Rooting for a Local Tomato
When a cold wind whistles outside during a Midwest winter, nothing sounds better than the warmth of summer and all that comes with it . . . the feel of warm sunshine, sounds of children splashing in a pool, or the enjoyment of cutting into a bright red, garden-fresh tomato. Yet, it’s difficult to get that delicious tomato in January. Enter MightyVine, a company that can help with Midwesterners’ winter blues since it grows tomatoes in a 15-acre greenhouse in Rochelle, Illinois.
When Local Foods, now a partner distribution company to MightyVine, started sourcing products directly from local farms to restaurants in Chicago about five years ago, it soon became apparent that sourcing fresh produce year-round, especially in winter, was a challenge. So it looked to a Dutch company, Royal Pride Holland, which is able to grow 140 acres of tomatoes under glass.
A partnership developed to bring seeds, technology, and expertise to the U.S., and that’s when MightyVine began. Construction on a 7.5-acre greenhouse began in 2014 and was complete in the summer of 2015. Shortly after the first harvest in October 2015, MightyVine doubled in size to 15 acres.
The seeds originate in the Netherlands, travel to a propagation greenhouse in Canada, and are then brought to Illinois. Tomato plants are on tables suspended from crop wire, hanging approximately 15 feet high. Rain and snowmelt from the roof is collected and stored in a 1-million-gallon retention pond. The water is then cleaned (UV treated), and through drip irrigation, the 200,000 tomato plants are watered numerous times per day. The drain water is then captured and reused for the same process, eliminating any agricultural runoff.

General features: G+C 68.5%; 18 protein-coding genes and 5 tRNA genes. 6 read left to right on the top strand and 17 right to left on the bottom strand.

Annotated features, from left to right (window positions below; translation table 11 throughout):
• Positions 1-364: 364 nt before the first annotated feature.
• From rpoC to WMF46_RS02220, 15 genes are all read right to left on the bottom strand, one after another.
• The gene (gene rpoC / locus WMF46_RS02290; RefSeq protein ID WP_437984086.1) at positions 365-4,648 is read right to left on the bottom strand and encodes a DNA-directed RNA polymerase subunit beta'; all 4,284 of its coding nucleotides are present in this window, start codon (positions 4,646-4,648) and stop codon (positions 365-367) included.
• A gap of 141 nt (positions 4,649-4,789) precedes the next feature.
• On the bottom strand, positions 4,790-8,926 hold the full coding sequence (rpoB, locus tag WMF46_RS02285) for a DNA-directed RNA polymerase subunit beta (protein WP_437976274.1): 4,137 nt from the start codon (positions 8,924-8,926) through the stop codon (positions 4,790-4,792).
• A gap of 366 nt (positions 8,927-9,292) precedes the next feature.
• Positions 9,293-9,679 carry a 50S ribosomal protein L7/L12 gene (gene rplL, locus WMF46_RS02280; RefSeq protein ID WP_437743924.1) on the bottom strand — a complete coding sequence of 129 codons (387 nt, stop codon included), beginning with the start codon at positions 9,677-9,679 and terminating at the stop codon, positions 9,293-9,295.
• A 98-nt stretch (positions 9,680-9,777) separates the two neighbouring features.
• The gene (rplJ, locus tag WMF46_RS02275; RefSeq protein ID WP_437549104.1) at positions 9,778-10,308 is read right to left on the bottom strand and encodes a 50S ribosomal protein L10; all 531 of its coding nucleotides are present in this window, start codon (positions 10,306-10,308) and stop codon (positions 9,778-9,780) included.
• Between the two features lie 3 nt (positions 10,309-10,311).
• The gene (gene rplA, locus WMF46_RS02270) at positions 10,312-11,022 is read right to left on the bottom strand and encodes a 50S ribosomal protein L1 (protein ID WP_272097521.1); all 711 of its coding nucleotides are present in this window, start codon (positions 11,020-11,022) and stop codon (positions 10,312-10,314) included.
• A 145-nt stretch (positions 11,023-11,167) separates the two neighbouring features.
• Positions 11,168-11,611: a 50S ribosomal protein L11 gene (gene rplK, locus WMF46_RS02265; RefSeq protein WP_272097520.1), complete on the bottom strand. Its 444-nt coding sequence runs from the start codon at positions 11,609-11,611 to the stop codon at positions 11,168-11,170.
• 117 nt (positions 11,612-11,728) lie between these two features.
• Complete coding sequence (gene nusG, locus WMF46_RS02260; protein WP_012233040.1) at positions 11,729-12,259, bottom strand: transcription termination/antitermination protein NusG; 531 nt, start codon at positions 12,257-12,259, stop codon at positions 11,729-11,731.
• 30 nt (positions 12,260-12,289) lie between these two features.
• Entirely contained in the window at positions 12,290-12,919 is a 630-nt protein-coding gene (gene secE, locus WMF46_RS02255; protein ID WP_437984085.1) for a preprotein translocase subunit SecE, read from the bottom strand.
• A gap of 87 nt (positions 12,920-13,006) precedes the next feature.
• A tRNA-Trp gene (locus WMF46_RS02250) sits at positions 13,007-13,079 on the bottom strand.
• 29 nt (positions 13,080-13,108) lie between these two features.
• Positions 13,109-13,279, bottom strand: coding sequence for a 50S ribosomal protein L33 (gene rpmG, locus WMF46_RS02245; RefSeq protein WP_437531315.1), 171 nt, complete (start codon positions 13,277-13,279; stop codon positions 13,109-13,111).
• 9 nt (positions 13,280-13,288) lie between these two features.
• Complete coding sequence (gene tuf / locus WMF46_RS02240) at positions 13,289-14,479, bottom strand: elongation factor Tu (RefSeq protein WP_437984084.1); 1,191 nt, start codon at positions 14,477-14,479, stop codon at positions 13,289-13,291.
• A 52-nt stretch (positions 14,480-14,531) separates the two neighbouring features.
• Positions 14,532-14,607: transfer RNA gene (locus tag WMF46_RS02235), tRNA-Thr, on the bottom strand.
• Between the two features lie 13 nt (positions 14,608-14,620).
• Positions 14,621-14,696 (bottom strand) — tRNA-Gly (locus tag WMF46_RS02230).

“Through this process we are able to use only 10% of the water that field-grown tomatoes use,” says Danny Murphy, vice president of sales at MightyVine.
MightyVine also utilizes integrated pest management. For instance, beneficial bugs (such as ladybugs) naturally combat predators (like white flies) that come into the greenhouse. Bumblebees are also used as natural pollinators for the plants.
Cherry on the Vine and Tomato on the Vine are MightyVine’s two tomato. The company is the only North American grower who produces these specific varieties (the Robinio seed and Forticia seed, respectively).
“The quality of the tomato has gone down because of the transportation needed to bring tomatoes to the Midwest,” comments Murphy. “Our goal is to provide a great tasting tomato to the Midwest from the Midwest, year-round.”
Because the MightyVine greenhouse is in Illinois, transportation is easier and shorter to local Midwest markets. Restaurants and grocery stores in Illinois, Wisconsin, Michigan, Indiana, Minnesota, Missouri, and Iowa all have access to the MightyVine tomatoes.
“What’s exciting for me is hearing the stories and seeing what people can cook with our tomatoes,” expresses Murphy, “There are emotions associated with our tomatoes, which isn’t something that usually happens. So it’s cool and unique to hear about these feelings created by our product.” As for the future, Murphy feels that greenhouses will become more popular for growing produce.
“There are many great resources in the Midwest, so why should we grow something far away if we can grow it nearby? We can provide better tasting options that are transported fewer miles.”
So the next time you cut into a bright-red Tomato on the Vine, consider that although it hasn’t traveled hundreds of miles, the story behind it has a lot of traction.
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